- “We employed a number of approaches I found to be helpful; there was a good balance of quiet/reflective times and opportunities for a free flow.” — Anonymous
- “Providing some context to the sessions ahead of time worked for me.” — Christy
- “I was so grateful there were people in our group with a variety of experiences and previous learnings about Indigenous Peoples in Canada, the history, current affairs, systemic racism, white supremacy, etc. If everyone was very early in their individual learning journey, it would not have been as rich.” — Tracy
- “Something that really worked for me was the size of our group and how well we already knew each other. It helped me feel comfortable sharing stories and thoughts and I think overall allowed us to have much deeper conversations. And even though we extended the time line, I would’ve liked more sessions.” — Becca
Looking back, is there anything you would change, either about the way it was done or what you did or didn’t do during the sessions?
- “I think the time set aside during the session itself when we met to read and reflect was really helpful. I think groups do this without sharing as well … Maybe sharing at every step of the way. Maybe just one exercise in later meetings or only one time as a final exercise per meeting. A bit of scaffolding on the how we share part of the meeting/activity to allow folks to get accustomed to doing so over the course of the complete reading of the workbook and/or course of the meeting itself.” — Anonymous
- “I loved our intentionality of having all of our group members present; however, I would have liked for our conversations to occur over a shorter window of time (weeks), when ideas, concepts, and reflections were fresh.” — Anonymous
- “I think discussing the questions as a group ahead of time and then going away to work on the answers — reconvening to discuss the answers would be helpful. There was a lot of room for interpretation on the questions, and I was often completely off track with what the question was actually meaning. But that could just be me, most likely.” — Christy
- “In an ideal world, I would have liked more sessions closer together so we could have more seamlessly continued our conversations from the last session. I don’t find a lot of opportunities outside these sessions to have really meaningful conversations like these. I also think I would have liked to set a better intention right from the beginning. We really did just jump into the learning, and there was different comfort levels around that.” — Becca
How has going through Decolonize First impacted you/your work moving forward?
- “It has made me look at the world with a wider lens/perspective and also to question things much more rather than take the mainstream narrative as the key one. It has opened my eyes to be more mindful of multiple perspectives and also see how white-centred and colonial our world is or specifically British Columbia. Not that I was totally oblivious. It has surfaced an awareness that was previous unacknowledged. I’m thankful we did have safe space in which to discuss and reflect on these ideas and share if we wanted to our thoughts and feelings.” —Anonymous
- “The workbook was a perfect balance of information, exercises, and space for introspection. Additionally, it made me consider the different intersectional experiences and how this can impact how information is understood or received. Going forward I will continue to question how to continually amplify Indigenous perspectives and lived experiences in a way that is authentic and not token. This includes challenging time-sensitive limitations and constructs that silence the fullness of expression from Indigenous communities, questioning the use of decolonization and Indigenization as buzzwords and synonyms, increasing my own contact and community bases to engage in open dialogue about all aspects of Indigenous experiences.” —Anonymous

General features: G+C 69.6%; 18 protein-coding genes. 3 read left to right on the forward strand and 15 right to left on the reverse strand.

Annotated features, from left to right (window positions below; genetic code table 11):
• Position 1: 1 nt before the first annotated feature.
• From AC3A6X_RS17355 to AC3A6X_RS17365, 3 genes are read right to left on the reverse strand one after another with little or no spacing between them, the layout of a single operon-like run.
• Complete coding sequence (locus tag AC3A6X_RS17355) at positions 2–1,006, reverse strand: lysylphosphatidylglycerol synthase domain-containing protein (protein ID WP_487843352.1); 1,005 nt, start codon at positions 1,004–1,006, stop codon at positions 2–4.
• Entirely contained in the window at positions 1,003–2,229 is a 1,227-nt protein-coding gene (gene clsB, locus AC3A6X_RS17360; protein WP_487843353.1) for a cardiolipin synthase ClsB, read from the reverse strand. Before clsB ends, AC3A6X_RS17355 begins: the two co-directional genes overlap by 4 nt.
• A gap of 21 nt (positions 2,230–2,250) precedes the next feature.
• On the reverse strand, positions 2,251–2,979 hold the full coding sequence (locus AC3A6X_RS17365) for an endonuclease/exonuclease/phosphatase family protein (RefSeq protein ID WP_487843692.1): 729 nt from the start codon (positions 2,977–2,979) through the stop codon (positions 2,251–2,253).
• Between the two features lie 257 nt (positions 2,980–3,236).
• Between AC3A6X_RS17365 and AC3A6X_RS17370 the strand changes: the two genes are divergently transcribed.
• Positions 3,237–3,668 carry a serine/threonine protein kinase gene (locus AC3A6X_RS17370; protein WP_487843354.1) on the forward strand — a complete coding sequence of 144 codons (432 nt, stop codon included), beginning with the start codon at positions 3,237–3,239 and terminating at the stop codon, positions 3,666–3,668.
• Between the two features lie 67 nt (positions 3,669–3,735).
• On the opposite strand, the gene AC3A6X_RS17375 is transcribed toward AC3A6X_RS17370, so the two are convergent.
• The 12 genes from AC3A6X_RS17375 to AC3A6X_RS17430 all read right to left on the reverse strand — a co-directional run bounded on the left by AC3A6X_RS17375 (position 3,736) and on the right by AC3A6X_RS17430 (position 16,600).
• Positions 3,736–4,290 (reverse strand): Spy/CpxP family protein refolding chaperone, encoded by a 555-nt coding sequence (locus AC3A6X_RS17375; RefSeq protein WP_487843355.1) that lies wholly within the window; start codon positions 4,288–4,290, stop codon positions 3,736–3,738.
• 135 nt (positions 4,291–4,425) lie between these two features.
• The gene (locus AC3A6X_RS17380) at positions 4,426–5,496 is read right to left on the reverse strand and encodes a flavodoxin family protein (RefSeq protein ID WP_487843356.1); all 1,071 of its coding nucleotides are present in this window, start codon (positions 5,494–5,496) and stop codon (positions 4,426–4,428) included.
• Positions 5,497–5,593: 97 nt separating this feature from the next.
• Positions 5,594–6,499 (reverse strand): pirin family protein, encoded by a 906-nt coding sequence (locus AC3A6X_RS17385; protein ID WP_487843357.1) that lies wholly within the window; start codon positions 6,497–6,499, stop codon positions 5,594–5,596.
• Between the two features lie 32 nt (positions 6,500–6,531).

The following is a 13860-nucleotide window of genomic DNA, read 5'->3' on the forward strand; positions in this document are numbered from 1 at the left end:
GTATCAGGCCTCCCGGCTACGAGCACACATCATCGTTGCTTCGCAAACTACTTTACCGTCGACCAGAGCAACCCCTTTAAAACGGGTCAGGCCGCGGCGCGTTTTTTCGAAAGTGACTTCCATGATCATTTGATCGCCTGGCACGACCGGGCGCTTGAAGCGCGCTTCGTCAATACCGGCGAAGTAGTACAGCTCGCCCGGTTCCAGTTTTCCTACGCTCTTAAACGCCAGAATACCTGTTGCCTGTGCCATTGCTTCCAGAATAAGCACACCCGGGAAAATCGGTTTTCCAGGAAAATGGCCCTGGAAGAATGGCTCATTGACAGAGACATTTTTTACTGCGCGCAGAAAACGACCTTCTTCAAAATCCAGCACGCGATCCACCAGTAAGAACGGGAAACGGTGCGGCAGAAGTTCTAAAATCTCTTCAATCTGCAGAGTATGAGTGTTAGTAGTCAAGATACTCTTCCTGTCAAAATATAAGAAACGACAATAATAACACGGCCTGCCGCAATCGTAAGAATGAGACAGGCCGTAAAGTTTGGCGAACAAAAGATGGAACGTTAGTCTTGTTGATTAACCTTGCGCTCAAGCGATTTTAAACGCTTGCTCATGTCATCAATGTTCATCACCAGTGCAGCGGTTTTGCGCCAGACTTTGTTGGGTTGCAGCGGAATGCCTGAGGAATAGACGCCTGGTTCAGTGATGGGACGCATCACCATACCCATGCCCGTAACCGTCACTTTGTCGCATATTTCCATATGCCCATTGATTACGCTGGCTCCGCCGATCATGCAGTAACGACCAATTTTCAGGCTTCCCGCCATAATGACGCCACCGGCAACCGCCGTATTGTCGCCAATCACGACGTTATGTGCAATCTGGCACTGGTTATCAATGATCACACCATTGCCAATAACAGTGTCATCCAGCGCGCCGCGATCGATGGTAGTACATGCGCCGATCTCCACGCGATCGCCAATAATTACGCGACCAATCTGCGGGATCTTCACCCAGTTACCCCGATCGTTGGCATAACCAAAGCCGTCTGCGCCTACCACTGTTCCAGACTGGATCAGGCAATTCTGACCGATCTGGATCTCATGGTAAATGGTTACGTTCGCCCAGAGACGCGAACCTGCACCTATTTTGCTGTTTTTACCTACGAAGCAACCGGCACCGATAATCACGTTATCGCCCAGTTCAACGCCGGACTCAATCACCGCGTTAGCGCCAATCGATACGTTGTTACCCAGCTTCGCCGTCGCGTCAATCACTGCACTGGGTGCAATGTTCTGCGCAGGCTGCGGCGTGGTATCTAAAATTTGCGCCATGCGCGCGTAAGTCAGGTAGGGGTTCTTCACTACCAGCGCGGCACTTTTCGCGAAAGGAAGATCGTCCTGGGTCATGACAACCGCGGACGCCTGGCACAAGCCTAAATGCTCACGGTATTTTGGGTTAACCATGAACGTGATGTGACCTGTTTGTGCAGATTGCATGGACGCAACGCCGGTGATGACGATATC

- “It is always helpful to spend time reflecting and identifying how we are shaped by colonial narratives and privilege (and capitalism) and how these things appear in my thoughts and actions, how colonization is very much in our present day. I feel ever more comfortable discussing, and I feel committed to keeping learning groups like this small (e.g., six-ish people tops) going forward. I also plan to take a bunch of Ta7talíya Michelle Nahanee’s on-demand courses and invite our team to do the next workbook.” — Tracy
- “I feel more aware/informed, overall! I gained a lot of insight, and I am more aware of intention and impact and feel empowered and more confident to take action.” — Christy
- “One of the biggest takeaways from going through this was building a collective understanding around what decolonization means and how it impacts everyone on the team. I now feel like I have a supportive group of people who I can discuss decolonization with, and together we can start decolonizing our work.” — Becca
- DO NOT rush through the workbook. We started September 14, 2021, and finished February 24, 2022, with a total of eight sessions between 60 and 90 minutes each over five months.
- Keep the group small and include everyone every time. Reschedule rather than leave someone out.
- Take notes of where you left off! Assume you won’t follow the plan you lay out — and don’t force the plan.
- Share stories! Our small, close team allowed us to share personal (often humbling) stories.
- Find a facilitation style that best fits your group.
- Ask people to look at the pages ahead of time, but also give 5 to 10 minutes for everyone to review before you start each session.
- Reflect honestly on the experience and knowledge of your group before you begin. We benefitted greatly from having more than one person with years’ experience working in Indigenous engagement, equity, diversity, inclusion, and anti-racism. If this is not the case for you, we recommend seeking (and compensating) someone with that knowledge to help guide your group.
- The workbook is deceptively simple and brief-looking, but you can (and should!) go deep into every little part of it.
We are extremely grateful to Ta7talíya Michelle Nahanee for creating the Decolonize First workbook and sharing her knowledge with the world. You can find on-demand mini courses and the Decolonize First workbook on her website.
And to our whole team: you’re amazing. As our team changes, people move into new jobs and new positions, and new people join us, we are eternally grateful we had this learning experience together. We are excited to see how you all bring this knowledge into new spaces and relationships.